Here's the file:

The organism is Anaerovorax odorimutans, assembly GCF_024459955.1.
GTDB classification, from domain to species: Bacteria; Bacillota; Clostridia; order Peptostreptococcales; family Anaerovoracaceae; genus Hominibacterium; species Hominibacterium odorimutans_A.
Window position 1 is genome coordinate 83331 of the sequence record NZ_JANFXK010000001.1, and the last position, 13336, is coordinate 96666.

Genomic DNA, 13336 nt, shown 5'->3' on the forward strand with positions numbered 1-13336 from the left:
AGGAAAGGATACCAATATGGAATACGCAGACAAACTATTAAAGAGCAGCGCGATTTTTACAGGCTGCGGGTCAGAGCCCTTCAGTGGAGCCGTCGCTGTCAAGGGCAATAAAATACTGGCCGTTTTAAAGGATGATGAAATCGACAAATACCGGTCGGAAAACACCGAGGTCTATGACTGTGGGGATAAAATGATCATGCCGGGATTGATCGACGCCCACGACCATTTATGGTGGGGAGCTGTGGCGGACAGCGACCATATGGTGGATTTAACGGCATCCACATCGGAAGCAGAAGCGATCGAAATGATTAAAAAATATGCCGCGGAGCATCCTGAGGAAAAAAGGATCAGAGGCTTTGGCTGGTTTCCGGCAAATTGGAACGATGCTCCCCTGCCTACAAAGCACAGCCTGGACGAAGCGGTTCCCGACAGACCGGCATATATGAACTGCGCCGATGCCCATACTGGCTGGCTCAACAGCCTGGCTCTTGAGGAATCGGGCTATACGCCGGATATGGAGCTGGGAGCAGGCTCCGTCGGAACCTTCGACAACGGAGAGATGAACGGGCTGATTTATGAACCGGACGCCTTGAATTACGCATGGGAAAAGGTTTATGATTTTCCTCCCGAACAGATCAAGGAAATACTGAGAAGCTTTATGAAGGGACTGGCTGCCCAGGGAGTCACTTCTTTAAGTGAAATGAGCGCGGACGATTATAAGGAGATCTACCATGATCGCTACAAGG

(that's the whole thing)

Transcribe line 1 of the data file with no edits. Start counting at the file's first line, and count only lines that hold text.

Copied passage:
The organism is Anaerovorax odorimutans, assembly GCF_024459955.1.